“You have a lot of work to do, and we’ve only just started today,” she said.
“I know,” I thought to myself. “I just don’t think I want to do the work with YOU.”
And that was how I ended my fourth counseling appointment: struggling to put to words why I found myself evading this woman’s attempts to get me to open up and talk. Why I consistently shut her out. My best guess? She reminds me of a family member with whom I would never talk to about the gritty stuff, the honest stuff, the stuff that hurts. So I asked for a referral to a different counselor and I’m waiting to hear back.
In the meantime, I’ve started thinking about where I am and where I’d like to be. And I realized that maybe I am still figuring out who I am, trying to decipher that out from the white noise of all of those characteristics and interests that I admire in my friends and want to try, to incorporate, to emulate.
Recently I spent a week in Old Town Alexandria for work, and during those four days I found myself feeling INTERESTED and INTERESTING. Broken away from the routine of job-house-gym, I picked up newspapers and set my iPhone to the task of finding me new and interesting places to eat. I worked out, but only after going to the hotel lobby and tasting a free glass of wine. I sparked up a conversation with a random person and her cute little dog during the doggy happy hour in the courtyard.
Then I came home, and the sameness settled back over me like a comfortable house coat that you’re ashamed to let anyone else see. I immediately began to feel a little dull, dimmed, and dare I say it? Boring.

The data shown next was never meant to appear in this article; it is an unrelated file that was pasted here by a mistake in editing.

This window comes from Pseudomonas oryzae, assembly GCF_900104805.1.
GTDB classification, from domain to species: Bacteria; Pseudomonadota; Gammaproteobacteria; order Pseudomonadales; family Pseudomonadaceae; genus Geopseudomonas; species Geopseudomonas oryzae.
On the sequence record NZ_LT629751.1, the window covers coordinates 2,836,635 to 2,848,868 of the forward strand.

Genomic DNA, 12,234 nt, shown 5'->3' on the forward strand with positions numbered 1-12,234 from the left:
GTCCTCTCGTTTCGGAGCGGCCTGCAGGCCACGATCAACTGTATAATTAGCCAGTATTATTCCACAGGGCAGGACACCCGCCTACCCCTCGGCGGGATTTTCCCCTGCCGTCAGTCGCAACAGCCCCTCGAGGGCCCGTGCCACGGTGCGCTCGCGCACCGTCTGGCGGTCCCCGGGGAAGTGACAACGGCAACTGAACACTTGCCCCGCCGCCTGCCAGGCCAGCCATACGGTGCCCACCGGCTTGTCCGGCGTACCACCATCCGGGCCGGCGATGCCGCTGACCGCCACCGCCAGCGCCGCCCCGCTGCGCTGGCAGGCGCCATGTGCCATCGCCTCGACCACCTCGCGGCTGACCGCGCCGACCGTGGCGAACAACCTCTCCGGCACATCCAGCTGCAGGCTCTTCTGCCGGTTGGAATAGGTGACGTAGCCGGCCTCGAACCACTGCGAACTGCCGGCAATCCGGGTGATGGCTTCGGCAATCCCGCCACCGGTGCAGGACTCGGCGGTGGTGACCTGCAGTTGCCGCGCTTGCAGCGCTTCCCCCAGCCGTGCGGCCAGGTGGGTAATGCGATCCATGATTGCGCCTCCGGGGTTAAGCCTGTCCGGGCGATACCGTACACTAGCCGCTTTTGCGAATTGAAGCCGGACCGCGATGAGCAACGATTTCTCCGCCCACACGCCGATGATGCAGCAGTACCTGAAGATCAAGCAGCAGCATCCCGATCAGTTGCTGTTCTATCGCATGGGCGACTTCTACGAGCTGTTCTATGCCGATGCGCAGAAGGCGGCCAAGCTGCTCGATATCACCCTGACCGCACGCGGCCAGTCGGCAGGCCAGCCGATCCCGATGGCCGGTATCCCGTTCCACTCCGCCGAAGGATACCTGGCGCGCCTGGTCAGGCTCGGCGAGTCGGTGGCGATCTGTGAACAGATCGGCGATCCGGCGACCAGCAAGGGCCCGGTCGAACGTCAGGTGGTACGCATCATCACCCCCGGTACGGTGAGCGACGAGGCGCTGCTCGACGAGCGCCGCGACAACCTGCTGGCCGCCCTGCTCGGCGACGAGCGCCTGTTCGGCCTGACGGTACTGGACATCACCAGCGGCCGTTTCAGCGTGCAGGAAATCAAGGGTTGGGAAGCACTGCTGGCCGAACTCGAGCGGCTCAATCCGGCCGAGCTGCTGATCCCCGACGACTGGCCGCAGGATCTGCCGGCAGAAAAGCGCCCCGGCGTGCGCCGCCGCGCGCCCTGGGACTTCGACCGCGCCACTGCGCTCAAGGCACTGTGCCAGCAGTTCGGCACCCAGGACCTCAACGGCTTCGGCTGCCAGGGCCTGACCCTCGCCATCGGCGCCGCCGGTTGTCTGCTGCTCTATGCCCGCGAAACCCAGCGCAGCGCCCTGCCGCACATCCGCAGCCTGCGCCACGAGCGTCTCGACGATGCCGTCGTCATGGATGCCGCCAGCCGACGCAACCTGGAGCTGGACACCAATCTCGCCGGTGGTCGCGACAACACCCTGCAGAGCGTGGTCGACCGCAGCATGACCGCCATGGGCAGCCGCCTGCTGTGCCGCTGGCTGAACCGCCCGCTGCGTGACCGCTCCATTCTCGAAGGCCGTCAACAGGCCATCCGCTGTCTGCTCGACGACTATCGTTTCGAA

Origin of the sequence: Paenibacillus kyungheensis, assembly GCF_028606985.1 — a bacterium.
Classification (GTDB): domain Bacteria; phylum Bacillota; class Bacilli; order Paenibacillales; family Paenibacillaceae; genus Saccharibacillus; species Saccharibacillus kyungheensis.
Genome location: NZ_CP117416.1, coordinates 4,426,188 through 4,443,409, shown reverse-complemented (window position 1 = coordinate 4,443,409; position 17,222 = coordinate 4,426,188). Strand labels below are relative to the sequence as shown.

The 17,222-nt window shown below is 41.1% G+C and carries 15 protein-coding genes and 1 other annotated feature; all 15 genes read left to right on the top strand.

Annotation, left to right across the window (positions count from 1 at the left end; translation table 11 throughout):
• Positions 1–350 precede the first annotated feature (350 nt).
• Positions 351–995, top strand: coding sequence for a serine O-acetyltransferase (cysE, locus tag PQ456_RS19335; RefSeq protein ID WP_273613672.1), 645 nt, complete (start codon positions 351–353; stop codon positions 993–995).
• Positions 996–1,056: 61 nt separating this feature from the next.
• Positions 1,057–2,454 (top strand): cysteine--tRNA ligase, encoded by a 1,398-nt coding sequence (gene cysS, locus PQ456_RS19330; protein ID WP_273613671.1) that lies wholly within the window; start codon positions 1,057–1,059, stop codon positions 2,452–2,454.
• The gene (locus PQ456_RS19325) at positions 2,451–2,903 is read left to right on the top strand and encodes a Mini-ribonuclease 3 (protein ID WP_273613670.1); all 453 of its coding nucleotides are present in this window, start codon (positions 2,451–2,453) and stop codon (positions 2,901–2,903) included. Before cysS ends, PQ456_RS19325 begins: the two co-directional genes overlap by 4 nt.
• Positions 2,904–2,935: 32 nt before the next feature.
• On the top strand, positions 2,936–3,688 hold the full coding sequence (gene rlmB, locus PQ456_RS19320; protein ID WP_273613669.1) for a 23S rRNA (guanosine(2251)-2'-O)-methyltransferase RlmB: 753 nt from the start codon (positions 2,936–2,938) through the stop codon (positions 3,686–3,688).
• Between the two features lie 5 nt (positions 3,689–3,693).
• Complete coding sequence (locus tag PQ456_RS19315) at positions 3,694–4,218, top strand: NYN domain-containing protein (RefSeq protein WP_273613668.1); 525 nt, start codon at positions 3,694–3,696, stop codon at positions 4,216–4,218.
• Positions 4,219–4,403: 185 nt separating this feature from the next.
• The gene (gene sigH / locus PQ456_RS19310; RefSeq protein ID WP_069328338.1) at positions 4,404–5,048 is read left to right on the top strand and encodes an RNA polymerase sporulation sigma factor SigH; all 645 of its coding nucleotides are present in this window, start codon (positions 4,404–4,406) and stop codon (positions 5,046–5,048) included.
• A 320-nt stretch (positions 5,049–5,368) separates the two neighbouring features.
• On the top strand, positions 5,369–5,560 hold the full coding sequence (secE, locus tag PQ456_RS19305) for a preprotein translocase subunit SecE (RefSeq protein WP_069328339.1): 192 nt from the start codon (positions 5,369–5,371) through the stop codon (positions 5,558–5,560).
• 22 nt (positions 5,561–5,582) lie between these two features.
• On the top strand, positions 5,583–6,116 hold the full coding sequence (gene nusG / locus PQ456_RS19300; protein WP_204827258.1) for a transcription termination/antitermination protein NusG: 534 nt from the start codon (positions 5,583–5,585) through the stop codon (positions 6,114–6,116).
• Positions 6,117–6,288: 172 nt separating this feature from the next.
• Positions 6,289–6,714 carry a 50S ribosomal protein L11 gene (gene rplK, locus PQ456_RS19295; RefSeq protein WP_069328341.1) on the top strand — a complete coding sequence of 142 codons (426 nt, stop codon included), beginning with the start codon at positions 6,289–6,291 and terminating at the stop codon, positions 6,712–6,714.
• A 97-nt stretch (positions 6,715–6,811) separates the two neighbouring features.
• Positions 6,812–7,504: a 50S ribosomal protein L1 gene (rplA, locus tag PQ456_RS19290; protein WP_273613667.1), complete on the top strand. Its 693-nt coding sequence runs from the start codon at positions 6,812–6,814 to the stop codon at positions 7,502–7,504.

I have a lot of work to do. I have to figure out how to bring the “Away Jen” back home, and I figure part of doing that might be to shake things up a bit. There’s a variety of things that I’d like to try or re-attempt, like a dancing class (my sister is taking belly dancing and hip hop), or knitting (I have to finish a project I started last year!). But these solutions feel borrowed and not original to my own self.
So, I referred to my Ultimate To-Do List and found that something that had been tickling the back of my mind was actually right there, on the screen, staring back at me: #18. Take singing lessons, then overcome the fear of stagefright by singing in public at a karaoke bar.
Why singing lessons? Well, I joined chorus in 8th grade and continued singing in high school, where I was a member of the Great Mills High School Chamber Singers. However, I never really learned how to read music, I always wanted to be within earshot of someone else who was singing my part, and I never learned to harmonize.
Yesterday I spent a few minutes doing a quick Google search, and I think I found a possible singing instructor in my local area. And if that doesn’t pan out, I plan to walk into the local music store and see if they know of anyone. I’m both excited, because this feels like something I genuinely want for myself with no outside influences, but I’m also a bit terrified.
Singing out loud. In front of people. Without judging myself into silence? I have a lot of work to do.